A second Laureate, Argentine palaeontologist and geologist, Teresa Manera de Bianco, has been preserving prehistoric animal tracks at a unique palaeontological site.
She has been struggling to save a unique collection of animal footprints made 12,000 years ago. The 3km-long site is now part of the Atlantic coastline near Manera’s home, but 12,000 years ago it was an inland pond teeming with birds and mammals. Covered for thousands of years by sediment, today the site is under threat from rising sea levels and thousands of tourists.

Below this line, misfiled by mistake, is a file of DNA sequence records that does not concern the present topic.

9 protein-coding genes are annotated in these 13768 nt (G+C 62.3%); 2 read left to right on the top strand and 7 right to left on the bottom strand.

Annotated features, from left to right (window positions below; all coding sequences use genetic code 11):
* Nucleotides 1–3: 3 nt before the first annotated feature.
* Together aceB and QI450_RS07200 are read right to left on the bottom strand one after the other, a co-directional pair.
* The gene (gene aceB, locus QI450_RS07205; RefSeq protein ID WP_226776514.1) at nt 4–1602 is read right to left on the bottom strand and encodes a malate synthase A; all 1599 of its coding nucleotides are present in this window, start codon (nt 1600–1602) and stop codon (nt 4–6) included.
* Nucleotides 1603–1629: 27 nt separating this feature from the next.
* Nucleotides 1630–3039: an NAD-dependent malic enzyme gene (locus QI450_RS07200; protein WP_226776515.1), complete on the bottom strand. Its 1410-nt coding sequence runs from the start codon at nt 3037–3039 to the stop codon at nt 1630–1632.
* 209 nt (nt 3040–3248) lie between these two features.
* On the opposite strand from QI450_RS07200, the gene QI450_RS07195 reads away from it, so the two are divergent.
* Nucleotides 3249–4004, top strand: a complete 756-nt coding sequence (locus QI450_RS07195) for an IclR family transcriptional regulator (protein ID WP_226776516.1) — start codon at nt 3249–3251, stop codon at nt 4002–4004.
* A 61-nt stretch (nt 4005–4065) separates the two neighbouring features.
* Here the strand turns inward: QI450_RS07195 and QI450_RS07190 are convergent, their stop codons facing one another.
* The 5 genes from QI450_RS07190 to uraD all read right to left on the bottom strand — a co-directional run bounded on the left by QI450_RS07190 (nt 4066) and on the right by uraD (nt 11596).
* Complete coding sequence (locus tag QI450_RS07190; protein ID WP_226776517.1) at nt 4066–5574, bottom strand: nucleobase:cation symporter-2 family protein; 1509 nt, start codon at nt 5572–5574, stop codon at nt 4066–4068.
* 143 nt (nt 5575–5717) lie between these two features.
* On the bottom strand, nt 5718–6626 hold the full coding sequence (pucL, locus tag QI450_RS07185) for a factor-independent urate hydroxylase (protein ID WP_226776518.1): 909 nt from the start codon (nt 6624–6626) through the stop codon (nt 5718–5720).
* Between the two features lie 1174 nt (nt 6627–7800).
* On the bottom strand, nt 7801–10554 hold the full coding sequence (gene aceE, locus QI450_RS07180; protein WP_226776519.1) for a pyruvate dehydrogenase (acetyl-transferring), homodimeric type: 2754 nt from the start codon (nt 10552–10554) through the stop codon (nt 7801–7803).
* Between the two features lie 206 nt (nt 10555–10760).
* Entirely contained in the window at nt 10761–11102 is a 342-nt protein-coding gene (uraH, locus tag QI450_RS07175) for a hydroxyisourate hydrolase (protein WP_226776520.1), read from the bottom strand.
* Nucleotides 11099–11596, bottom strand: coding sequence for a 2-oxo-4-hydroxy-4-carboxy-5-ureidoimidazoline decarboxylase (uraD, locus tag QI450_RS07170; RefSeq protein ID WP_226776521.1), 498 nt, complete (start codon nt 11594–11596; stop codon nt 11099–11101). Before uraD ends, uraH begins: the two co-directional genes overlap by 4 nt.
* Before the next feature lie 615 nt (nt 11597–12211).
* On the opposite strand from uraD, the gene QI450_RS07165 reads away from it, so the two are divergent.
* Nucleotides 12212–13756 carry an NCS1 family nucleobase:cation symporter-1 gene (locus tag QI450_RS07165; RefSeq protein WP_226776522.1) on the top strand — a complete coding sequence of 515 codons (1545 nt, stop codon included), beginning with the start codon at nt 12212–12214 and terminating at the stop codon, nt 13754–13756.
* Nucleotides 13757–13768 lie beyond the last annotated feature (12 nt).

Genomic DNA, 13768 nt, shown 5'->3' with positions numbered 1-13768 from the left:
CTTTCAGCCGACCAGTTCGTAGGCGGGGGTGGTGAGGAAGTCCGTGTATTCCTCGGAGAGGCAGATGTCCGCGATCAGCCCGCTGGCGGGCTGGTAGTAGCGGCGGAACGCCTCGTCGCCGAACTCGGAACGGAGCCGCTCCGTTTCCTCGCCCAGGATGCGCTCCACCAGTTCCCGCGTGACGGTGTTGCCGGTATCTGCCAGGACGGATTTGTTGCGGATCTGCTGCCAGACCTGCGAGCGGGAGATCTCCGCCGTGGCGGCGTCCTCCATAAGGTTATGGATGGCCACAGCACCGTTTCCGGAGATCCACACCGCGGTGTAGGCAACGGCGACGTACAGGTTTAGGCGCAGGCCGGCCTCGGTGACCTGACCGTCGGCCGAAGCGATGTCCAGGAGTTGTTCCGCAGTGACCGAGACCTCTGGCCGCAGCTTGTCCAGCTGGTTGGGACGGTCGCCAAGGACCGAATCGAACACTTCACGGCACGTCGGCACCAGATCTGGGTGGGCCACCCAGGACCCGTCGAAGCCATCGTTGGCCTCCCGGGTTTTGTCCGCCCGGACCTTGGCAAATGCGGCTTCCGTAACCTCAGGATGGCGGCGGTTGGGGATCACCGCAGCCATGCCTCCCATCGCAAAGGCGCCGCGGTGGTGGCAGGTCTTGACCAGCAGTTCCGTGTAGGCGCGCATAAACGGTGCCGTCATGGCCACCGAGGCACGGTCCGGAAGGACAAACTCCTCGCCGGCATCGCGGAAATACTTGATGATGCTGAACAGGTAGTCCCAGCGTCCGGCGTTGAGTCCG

Confronting technical challenges and government bureaucracy, Manera is racing against time to preserve the footprints in latex casts that will provide scientists with important clues about the life of animals that once roamed the pampas.
This article is an extract from the full article published in World Archaeology Issue 9. Click here to subscribe